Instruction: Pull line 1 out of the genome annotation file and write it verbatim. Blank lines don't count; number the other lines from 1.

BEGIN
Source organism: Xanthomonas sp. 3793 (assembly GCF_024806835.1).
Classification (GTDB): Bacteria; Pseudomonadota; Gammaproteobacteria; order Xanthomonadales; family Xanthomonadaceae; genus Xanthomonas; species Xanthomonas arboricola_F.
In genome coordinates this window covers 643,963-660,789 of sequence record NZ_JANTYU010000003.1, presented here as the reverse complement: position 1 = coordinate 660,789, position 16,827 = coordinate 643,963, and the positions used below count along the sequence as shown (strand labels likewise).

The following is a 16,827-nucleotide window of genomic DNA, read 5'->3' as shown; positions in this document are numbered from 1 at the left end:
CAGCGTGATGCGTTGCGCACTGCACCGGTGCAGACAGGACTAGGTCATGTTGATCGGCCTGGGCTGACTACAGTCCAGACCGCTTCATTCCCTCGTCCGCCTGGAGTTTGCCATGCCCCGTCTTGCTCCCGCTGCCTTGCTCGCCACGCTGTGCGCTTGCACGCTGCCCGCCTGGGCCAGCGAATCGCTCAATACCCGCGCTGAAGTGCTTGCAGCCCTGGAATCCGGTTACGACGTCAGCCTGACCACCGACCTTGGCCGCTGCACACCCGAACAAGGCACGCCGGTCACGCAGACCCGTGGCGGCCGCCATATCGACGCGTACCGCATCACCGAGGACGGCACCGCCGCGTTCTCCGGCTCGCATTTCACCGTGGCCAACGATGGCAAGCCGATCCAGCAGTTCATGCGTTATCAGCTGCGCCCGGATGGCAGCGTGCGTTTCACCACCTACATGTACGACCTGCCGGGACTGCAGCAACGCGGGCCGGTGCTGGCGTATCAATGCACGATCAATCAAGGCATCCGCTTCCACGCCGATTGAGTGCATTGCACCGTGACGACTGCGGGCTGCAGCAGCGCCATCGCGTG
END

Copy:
Source organism: Xanthomonas sp. 3793 (assembly GCF_024806835.1).